The news broke yesterday that The Intersection will be moving to Discover! I'm very excited for Chris and Sheril, but we're going to miss them a lot. 🙁 They can now be found here, but you can still access their archives here. Luckily, the internet is only a click away, and I won't have to go far to keep up with their amazing careers and killer insights into science and policy.
Still, Scienceblogs will miss you guys!!

One response so far

Watching Music Train the Brain

Mar 23 2009 Published by under Neuroscience

First, I realize that I forgot to do my list of Pros and Cons for the last Journal Club option. So here they are:

  • In the media lately, and that sort of thing tends to get a good reception
  • The first author is the head of NIDA, which tends to carry some weight


  • n=10, for a human study, it's not a BAD n, but it's not that great either.
  • The study has been interpreted as possibly more meaningful than it really is.
  • Since the study does have problems, it will be harder to give a good presentation of.

And now, on to the second option. I'm not sure how many of you may remember my previous post on music and the brain, but there are lots of hypotheses out there on how music improves certain aspects of brain function. And now, for the first time, researchers actually showed that musical training can change the way the brain develops, not just in terms of eventual function, but in its very structure. Hyde, et al. "Musical training shapes structural brain development" Journal of Neuroscience, 2009.

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9 responses so far

Lazy, Hazy, Beautiful Sunday

Mar 22 2009 Published by under Synaptic Misfires

Sci should point out that she is not a hipster snob. Merely an indie nerd. And not even a very good one. I definitely don't have my finger on the pulse of what's going on. But every so often, SciBro will send Sci some awesome music. Like this:

Today has been a beautiful, beautiful Sunday. Warm and glorious and golden. Just like that.
Unfortunately, Sci spent the whole time inside with her data. But it LOOKED really nice out. I think I need more Beirut in my life...

2 responses so far

Friday Weird Science: Condom Survey Results are In!!

Mar 20 2009 Published by under Friday Weird Science

Take this as proof of just how dedicated Sci is to all of you. She spent her who day staring at a screen working up data, and then she spent the whole NIGHT doing it as well! But hey, inquiring minds wanted to know!
And so, the results of....The condom survey

First of all, I want to give Dave Munger a HUGE hug for taking over the survey on his larger-capacity survey-monkey account. Thanks to him, I got much larger samples! Large n's always make Sci happy.

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28 responses so far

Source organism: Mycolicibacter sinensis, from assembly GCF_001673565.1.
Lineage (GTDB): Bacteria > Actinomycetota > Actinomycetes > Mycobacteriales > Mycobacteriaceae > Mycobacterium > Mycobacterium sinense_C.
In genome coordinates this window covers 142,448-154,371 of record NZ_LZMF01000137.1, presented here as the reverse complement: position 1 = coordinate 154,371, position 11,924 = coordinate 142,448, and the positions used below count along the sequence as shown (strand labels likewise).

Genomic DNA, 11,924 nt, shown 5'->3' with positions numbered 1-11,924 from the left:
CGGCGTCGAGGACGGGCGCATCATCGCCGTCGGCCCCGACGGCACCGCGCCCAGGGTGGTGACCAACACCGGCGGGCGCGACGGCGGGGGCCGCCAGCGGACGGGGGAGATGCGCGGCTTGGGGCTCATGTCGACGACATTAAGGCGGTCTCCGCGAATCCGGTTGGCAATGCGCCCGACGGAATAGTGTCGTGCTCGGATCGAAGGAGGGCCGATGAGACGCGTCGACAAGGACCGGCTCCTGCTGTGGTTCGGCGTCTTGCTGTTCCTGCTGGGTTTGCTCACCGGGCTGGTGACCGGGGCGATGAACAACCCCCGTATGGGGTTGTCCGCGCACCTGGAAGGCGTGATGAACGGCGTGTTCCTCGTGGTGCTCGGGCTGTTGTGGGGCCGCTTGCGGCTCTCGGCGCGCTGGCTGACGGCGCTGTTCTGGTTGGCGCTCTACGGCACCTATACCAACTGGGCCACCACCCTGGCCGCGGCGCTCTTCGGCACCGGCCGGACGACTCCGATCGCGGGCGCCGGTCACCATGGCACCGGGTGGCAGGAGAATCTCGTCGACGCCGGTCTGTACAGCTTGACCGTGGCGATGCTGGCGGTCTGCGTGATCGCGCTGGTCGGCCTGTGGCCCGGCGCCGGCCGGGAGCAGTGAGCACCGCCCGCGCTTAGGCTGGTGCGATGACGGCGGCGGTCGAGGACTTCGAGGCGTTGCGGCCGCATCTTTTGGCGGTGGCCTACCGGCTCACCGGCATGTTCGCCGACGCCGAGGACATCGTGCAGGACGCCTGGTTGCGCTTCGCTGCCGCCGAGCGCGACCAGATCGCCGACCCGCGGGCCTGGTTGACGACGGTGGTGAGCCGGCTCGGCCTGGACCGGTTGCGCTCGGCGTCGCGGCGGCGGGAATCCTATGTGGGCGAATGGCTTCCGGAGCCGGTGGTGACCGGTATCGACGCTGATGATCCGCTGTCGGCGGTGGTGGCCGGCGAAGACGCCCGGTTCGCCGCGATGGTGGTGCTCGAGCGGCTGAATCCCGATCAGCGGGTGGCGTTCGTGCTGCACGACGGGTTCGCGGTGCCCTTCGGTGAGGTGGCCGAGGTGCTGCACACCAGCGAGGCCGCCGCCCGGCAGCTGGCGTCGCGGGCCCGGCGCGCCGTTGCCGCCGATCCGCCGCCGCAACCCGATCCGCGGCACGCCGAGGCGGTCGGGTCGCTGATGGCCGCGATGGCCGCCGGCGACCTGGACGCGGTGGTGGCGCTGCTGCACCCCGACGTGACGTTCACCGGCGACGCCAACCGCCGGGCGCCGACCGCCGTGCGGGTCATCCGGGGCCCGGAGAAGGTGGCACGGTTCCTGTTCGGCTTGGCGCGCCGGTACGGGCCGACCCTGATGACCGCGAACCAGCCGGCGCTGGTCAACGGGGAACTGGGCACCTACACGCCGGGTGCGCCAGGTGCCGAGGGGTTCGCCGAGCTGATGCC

Time to Get Clicking!

Mar 19 2009 Published by under Activism

First off, the survey on condom breakage is officially CLOSED. Results will be posted tomorrow. You KNOW you're curious about this one!
Secondly, A Blog Around the Clock has the latest buttons for OpenLab submissions! Please head over and vote for your favorites! Not only that, a whole boatload of submissions have ALREADY come in for OpenLab 2009! I'm including a current list below the fold. You will note that there is only ONE Neurotopia post on there. *sniff* FINE. DON'T CARE ABOUT ME. I see how it is. I'll be fine. I'll just be in my kitchen with my head in the oven...

Anyway, you can find the current stuff below the fold. If you want to relieve the guilt trip, I just gave you, submit here.
Finally, The lovely Dr. Isis...

(Hey, if you're going to introduce Dr. Isis, you must do it with hot shoes)...anyway, Dr. Isis is funding an award for undergraduate research excellence! And she's doing it through her blog. She will donate her earnings from her blog views, and the American Physiological Association will match what she earns over the next 30 days. The final award will be presented at the Experimental Biology meeting to the undergraduate woman who submits the best abstract. This is an awesome idea, but to fund it, she needs to to CLICK. Click on her blog. Do it early, and do it often! With your help, she could present an award of $1,000 to an up-and-coming, hot young science lady. Get Clickin', 'little chickens'!
And now, the current submissions to OpenLab 2009:

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4 responses so far

Is Modafinil the Next Cocaine? Probably Not

Mar 19 2009 Published by under Addiction

Ugh, I'm sorry guys, the intertubes ate the last half of my post last night. I'm not at all sure what happened. Here's what I can remember.
First of all, a quick reminder to please take my survey on condom breakage! I may have to make another survey eventually, I am now realizing a whole bunch of questions I missed. But please take it! I'm going to try my best to present the data on Friday.
So here's Sci, pondering away about what to present for her Journal Club presentation next week, when BEHOLD! Dr. Pal drops this little article right in my inbox. Right on cue, Dr. Pal. Unfortunately, I'm not the first to get to this article (shakes fist momentarily at the Corpus Callosum, but he did a good job of it, so I can't be mad), but I've got my own thoughts. So here we have the first one in a series of papers I could present for Journal Club. As a new addendum to help me make up my mind, I'll be listing the pros and cons of each paper at the end of my article coverage. And I would welcome any votes! Volkow et al. "Effects of modafinil on dopamine and dopamine transporters in the male human brain". JAMA, 2009.

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20 responses so far